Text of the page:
Without the Everglades, South Florida would be a desert. That's why it's important to vote for politicians who protect the ecosystem and support organizations that do the same. At the 11th-annual Everglades Awareness Concert, hosted by Love the Everglades Movement and Ploppy Palace Productions, you can learn more about both. The multimedia event will present performances by Army Gideon, Spam Allstars, Iko-Iko, Tamboka, Above the Skyline, and others. There will be speakers such as Houston Cypress, Betty Osceola, and congressional candidate Tim Canova. Also expect spoken word, dance, live art, a digital art show, and vendors such as Miami's fine hippie venue the Wallflower Gallery. 4 p.m. Saturday at Jackie Gleason Room, Fillmore Miami Beach, 1700 Washington Ave., Miami Beach; lovetheeverglades.org; gofundme.com/EvergladesEverywhere. Admission costs $15.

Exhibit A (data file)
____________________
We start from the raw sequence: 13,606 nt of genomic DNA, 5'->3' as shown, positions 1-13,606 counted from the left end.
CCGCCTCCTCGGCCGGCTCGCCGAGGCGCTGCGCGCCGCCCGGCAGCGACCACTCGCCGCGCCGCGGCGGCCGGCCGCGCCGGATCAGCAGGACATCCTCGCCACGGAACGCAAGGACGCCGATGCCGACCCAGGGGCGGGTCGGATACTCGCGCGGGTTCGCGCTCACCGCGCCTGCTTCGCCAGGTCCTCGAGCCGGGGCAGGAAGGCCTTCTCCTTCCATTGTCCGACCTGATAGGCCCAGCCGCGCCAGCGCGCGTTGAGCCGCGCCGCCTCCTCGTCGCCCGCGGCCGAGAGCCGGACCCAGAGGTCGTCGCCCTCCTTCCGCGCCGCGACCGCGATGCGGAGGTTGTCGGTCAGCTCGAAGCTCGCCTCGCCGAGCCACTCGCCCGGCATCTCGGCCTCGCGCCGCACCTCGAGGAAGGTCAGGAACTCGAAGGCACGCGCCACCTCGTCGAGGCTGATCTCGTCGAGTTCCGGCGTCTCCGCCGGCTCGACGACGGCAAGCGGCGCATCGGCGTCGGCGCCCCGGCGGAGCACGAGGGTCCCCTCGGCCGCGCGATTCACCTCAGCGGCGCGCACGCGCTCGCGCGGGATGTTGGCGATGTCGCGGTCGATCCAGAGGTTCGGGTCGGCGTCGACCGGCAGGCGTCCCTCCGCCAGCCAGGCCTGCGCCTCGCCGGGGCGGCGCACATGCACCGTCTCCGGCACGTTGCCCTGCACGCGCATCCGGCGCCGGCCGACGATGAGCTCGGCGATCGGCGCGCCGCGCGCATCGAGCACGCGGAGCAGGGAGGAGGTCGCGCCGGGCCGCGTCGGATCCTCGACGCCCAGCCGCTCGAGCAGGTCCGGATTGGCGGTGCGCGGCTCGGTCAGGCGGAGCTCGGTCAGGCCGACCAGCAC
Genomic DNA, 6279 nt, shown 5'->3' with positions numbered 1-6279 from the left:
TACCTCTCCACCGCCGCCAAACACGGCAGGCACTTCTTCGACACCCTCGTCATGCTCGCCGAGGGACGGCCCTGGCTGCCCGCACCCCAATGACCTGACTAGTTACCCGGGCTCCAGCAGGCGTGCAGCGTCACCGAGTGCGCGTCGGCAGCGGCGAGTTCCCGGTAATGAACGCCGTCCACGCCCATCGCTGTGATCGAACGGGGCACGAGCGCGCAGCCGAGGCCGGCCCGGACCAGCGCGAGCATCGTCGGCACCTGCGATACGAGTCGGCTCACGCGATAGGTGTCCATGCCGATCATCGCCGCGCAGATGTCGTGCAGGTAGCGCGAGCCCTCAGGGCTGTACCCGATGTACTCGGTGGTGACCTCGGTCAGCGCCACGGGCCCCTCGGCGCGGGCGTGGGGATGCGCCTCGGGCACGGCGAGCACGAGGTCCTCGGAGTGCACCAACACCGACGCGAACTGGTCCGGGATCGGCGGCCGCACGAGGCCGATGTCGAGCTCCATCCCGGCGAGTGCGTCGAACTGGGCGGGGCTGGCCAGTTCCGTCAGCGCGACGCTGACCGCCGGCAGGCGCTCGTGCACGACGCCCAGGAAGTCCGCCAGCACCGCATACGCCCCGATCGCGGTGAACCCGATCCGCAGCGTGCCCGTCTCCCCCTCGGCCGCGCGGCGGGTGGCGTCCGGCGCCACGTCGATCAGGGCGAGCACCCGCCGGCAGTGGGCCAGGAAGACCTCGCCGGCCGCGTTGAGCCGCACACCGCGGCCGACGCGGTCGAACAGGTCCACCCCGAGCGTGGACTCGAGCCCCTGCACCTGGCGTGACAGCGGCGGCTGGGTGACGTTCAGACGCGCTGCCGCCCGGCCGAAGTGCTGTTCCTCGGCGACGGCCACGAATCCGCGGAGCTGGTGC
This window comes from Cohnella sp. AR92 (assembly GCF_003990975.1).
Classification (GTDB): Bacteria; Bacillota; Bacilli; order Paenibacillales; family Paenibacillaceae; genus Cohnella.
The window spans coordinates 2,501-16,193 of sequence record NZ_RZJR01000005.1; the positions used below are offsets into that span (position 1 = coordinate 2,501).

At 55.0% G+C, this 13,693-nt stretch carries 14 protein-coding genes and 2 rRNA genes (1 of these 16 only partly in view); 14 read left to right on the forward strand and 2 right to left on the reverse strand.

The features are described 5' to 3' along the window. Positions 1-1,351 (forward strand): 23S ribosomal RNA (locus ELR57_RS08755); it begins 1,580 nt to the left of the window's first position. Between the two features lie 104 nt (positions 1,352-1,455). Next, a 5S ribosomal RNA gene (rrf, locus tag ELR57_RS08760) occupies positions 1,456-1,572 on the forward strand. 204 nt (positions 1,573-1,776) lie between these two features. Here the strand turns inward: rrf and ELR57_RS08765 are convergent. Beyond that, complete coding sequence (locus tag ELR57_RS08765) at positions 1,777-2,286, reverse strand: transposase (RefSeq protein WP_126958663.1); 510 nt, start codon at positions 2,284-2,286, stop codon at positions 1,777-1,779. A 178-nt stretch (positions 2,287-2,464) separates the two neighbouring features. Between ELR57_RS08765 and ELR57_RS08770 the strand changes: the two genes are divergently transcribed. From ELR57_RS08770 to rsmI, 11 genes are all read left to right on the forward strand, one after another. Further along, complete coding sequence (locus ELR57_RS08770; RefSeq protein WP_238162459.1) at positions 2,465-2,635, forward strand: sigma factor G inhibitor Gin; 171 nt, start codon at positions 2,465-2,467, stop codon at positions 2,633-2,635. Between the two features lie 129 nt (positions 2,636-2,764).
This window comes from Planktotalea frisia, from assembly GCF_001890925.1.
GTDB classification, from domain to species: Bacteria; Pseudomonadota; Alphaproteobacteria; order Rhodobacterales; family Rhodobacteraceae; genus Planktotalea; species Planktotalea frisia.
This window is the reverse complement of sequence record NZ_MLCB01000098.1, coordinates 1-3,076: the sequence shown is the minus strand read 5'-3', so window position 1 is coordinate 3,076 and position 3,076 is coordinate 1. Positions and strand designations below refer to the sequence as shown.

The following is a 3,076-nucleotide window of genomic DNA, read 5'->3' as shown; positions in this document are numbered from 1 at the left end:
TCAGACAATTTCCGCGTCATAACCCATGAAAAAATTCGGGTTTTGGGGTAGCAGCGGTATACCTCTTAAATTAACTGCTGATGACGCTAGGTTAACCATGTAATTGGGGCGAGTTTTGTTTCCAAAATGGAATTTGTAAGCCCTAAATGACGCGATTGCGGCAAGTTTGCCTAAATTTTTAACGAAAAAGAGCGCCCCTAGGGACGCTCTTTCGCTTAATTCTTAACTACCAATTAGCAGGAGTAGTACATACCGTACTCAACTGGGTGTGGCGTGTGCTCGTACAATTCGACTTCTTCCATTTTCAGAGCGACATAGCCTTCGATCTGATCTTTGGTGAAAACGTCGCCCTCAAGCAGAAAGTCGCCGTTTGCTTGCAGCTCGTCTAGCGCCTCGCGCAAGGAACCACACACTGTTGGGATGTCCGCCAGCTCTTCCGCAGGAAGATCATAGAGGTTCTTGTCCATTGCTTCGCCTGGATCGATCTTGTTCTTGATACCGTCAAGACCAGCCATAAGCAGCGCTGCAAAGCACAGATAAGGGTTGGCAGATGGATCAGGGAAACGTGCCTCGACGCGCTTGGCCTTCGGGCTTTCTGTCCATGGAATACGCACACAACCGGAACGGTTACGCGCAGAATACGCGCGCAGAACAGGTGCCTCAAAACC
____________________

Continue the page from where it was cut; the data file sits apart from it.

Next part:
Do you like fine food and wine? If so, be sure to add the Coral Gables Food, Wine & Spirits Festival to your calendar. The one-day fest features more than 200 beverage brands and 20 restaurants offering unlimited samples of their products. Arrive hungry and ready to get tipsy on craft spirits and beer. The face-stuffing will be accompanied by live music, seminars, and demonstrations. There will also be a pre-party fundraiser from 5 to 8 p.m. at Giralda Place (tickets cost $49) and an afterparty from 10 p.m. to 2 a.m. at Mara Basque Cuisine & Lounge (tickets cost $20 to $30), so expect to make a very long and satisfying day of it. 1 to 5 p.m. and 6 to 10 p.m. Saturday at Coral Gables Museum, 285 Aragon Ave., Coral Gables; coralgablesfoodwineandspirits.com. Tickets cost $49 to $99 plus fees.